And never, ever forget to read the excellent (and highly knowledgable) ed tech commentator Audrey Watters, who was invited to attend the Arlington conference but had a scheduling conflict. New readers interested in MOOCs, start here.

Recent headlines may have given the impression that MOOCs were a short-lived bubble, and the experiment has largely failed. Nothing could be further from the truth. For one thing, even the much reported business pivot of Udacity was a familiar event in Silicon Valley, as I argued in a commentary in the Huffington Post.

As Siemens put it in his conference welcome, “the ‘failure’ of MOOCs is a failure of hype and an antiquated notion of learning,  not a failure of open online learning.”

Overcoming the legacy of prior education

A real-time chronicle of a seasoned professor who is giving his second massively open online course.

We’re now into the third week of the course. The numbers are down on the first edition, almost certainly because the six months that have passed have seen the appearance of hundreds of other MOOCs students have to choose from. But the numbers are still huge. As of today:

Total registration: 27,014

Active students last week: 9,608

Total number of streaming views of lectures: 120,925

Total number of lecture downloads: 35,888

Number of unique videos watched: 87,155

Number of students submitting homework assignments: 5,552

Based on what we (my TA, Paul, and I) learned when I gave the course the first time last fall, I made some changes this time round. Paul and I discussed those changes in a video-recorded discussion we had with media host Angie Coiro just before edition 2 launched, that I referred to in my last blog.

Although the overall numbers are down by about 60%, the profile of the class activity is very similar. The most obvious one, the huge drop in numbers from the total number of enrollments to the number who are still active in week three, has been discussed ad infinitum, often being referred to as “a big problem with MOOCs.” As I observed in a recent blog in the Huffington Post, I don’t think there is a problem at all. The drop off is just a feature of what is a very new form of human experience. Old metrics are simply not appropriate, “retention rate” being one such. (Unless you pay attention to the base for the retention computation, in which case MOOC “retention” is not that different from retention in traditional college education.)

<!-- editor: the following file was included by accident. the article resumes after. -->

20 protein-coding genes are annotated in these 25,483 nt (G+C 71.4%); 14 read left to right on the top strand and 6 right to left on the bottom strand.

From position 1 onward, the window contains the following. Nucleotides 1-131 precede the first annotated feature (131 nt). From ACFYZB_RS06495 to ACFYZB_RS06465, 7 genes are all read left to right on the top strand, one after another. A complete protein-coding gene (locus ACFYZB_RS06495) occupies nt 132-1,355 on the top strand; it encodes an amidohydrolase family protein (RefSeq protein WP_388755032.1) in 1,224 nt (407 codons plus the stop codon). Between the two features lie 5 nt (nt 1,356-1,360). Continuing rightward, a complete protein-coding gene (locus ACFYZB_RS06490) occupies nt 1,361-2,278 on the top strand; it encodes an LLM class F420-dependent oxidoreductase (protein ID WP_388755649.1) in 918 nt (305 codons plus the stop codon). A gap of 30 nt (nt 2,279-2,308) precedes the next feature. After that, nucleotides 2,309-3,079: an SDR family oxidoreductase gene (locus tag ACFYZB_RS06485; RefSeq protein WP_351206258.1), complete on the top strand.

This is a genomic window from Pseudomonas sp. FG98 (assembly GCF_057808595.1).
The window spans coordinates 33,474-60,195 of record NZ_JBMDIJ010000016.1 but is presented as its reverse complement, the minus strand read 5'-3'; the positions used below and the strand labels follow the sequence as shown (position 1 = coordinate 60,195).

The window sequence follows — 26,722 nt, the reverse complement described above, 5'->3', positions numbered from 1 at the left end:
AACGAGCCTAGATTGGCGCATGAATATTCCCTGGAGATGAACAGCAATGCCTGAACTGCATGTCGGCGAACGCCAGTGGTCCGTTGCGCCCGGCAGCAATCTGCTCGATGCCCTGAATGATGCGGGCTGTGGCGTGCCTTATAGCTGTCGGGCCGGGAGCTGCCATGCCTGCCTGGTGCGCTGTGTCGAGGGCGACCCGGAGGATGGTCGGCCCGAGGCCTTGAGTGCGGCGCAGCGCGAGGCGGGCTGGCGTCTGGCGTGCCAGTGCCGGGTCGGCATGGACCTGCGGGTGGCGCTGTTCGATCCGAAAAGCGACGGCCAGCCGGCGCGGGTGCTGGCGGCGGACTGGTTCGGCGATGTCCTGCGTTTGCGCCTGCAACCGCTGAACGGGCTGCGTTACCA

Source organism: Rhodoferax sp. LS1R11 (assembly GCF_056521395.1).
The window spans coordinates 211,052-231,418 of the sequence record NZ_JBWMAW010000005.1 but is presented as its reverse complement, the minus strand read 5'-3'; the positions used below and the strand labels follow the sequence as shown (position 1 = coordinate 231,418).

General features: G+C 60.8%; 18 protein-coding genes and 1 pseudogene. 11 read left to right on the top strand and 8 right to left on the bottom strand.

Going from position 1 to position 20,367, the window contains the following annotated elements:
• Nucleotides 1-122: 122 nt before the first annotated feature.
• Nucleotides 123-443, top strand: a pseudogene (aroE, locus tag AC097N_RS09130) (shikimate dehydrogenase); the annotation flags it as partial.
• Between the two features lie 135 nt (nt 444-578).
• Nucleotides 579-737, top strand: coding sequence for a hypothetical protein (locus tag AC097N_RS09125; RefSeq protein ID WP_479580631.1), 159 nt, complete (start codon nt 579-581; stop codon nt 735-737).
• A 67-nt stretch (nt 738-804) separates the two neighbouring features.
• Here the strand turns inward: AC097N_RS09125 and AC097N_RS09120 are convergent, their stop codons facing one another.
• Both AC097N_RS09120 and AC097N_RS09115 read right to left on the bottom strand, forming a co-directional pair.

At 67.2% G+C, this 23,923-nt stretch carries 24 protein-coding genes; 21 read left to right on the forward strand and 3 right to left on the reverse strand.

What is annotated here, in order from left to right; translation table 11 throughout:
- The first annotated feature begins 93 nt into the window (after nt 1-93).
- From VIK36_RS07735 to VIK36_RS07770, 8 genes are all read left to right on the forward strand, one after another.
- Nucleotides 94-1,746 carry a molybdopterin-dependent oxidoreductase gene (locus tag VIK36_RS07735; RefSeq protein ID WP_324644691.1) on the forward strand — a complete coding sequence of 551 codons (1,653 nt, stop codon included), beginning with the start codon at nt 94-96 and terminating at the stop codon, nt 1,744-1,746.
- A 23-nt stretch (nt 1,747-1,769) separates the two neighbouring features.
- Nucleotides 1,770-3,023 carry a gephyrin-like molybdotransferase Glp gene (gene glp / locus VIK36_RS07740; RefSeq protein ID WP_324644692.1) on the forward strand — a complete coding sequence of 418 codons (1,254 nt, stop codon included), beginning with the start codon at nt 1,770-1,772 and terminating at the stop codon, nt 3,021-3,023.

Some of the early research into MOOC participants that has been carried out by my colleagues at Stanford (including studies of my first MOOC) has already demonstrated what we suspected about why so many drop out of MOOCs: many people who register for a MOOC never have any intention of completing the course, or even getting beyond sampling one or two lectures and perhaps attempting one or two of the assignments. Some are motivated by pure curiosity into this new phenomenon, others just want to get a flavor of a particular discipline or topic, and doubtless others have different reasons.

For example, one reason some students enroll that I had not anticipated, reflects the fact that a MOOC offers a large number of eyeballs to be accessed. A very  small number of students enrolled for my course in order to advertise products. (At least, that was one reason they enrolled; they may also have wanted to learn how to think mathematically!) In the long run, this may or may not turn out to be a positive thing. Certainly, the products advertised in the discussion forums for my course (at least the ones I saw) were all education related and free. (Moreover, I also included my own course-related textbook in my short list of suggested – but not required – resources.)

Still, the very wide reach of MOOCs means we are likely to see new kinds of activities emerge, some of them purely commercial. The example I cite above, though right now a very isolated one, may be a sign of big things to come – which is why I mention it. There is, after all, a familiar pattern. The Internet, on which MOOCs live, began as a military and educational network, but now it is a major economic platform. And textbooks grew from being a valuable educational support to the present-day mega-profit industry that has effectively killed US K-12 education.